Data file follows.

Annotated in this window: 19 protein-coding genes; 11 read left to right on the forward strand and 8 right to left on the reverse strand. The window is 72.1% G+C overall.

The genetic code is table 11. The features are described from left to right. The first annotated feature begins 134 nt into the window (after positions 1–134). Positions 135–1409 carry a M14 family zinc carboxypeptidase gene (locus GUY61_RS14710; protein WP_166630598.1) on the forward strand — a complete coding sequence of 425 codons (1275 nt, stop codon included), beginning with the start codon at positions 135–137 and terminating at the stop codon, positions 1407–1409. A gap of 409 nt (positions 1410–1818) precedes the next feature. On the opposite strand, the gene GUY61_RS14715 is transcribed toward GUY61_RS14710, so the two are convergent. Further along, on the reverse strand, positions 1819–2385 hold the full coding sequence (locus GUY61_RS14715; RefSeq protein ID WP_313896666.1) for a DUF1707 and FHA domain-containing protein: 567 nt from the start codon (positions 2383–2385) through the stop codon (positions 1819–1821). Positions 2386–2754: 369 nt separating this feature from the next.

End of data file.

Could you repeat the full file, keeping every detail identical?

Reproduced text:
Annotated in this window: 19 protein-coding genes; 11 read left to right on the forward strand and 8 right to left on the reverse strand. The window is 72.1% G+C overall.

The genetic code is table 11. The features are described from left to right. The first annotated feature begins 134 nt into the window (after positions 1–134). Positions 135–1409 carry a M14 family zinc carboxypeptidase gene (locus GUY61_RS14710; protein WP_166630598.1) on the forward strand — a complete coding sequence of 425 codons (1275 nt, stop codon included), beginning with the start codon at positions 135–137 and terminating at the stop codon, positions 1407–1409. A gap of 409 nt (positions 1410–1818) precedes the next feature. On the opposite strand, the gene GUY61_RS14715 is transcribed toward GUY61_RS14710, so the two are convergent. Further along, on the reverse strand, positions 1819–2385 hold the full coding sequence (locus GUY61_RS14715; RefSeq protein ID WP_313896666.1) for a DUF1707 and FHA domain-containing protein: 567 nt from the start codon (positions 2383–2385) through the stop codon (positions 1819–1821). Positions 2386–2754: 369 nt separating this feature from the next.